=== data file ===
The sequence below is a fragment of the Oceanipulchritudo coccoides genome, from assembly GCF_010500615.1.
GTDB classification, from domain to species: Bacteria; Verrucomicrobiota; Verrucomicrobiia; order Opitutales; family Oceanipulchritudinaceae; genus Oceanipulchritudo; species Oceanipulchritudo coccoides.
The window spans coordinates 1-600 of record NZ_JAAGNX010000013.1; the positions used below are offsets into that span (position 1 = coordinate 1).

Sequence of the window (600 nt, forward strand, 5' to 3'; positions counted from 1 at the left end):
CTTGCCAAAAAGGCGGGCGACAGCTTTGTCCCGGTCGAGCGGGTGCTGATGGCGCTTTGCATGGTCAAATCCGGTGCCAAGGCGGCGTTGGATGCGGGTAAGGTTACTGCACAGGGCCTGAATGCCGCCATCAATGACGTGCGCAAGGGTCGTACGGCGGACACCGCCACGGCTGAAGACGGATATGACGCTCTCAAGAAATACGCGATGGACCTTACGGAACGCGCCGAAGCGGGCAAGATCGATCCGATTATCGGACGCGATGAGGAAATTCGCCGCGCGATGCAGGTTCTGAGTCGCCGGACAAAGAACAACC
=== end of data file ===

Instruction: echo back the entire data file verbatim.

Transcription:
The sequence below is a fragment of the Oceanipulchritudo coccoides genome, from assembly GCF_010500615.1.
GTDB classification, from domain to species: Bacteria; Verrucomicrobiota; Verrucomicrobiia; order Opitutales; family Oceanipulchritudinaceae; genus Oceanipulchritudo; species Oceanipulchritudo coccoides.
The window spans coordinates 1-600 of record NZ_JAAGNX010000013.1; the positions used below are offsets into that span (position 1 = coordinate 1).

Sequence of the window (600 nt, forward strand, 5' to 3'; positions counted from 1 at the left end):
CTTGCCAAAAAGGCGGGCGACAGCTTTGTCCCGGTCGAGCGGGTGCTGATGGCGCTTTGCATGGTCAAATCCGGTGCCAAGGCGGCGTTGGATGCGGGTAAGGTTACTGCACAGGGCCTGAATGCCGCCATCAATGACGTGCGCAAGGGTCGTACGGCGGACACCGCCACGGCTGAAGACGGATATGACGCTCTCAAGAAATACGCGATGGACCTTACGGAACGCGCCGAAGCGGGCAAGATCGATCCGATTATCGGACGCGATGAGGAAATTCGCCGCGCGATGCAGGTTCTGAGTCGCCGGACAAAGAACAACC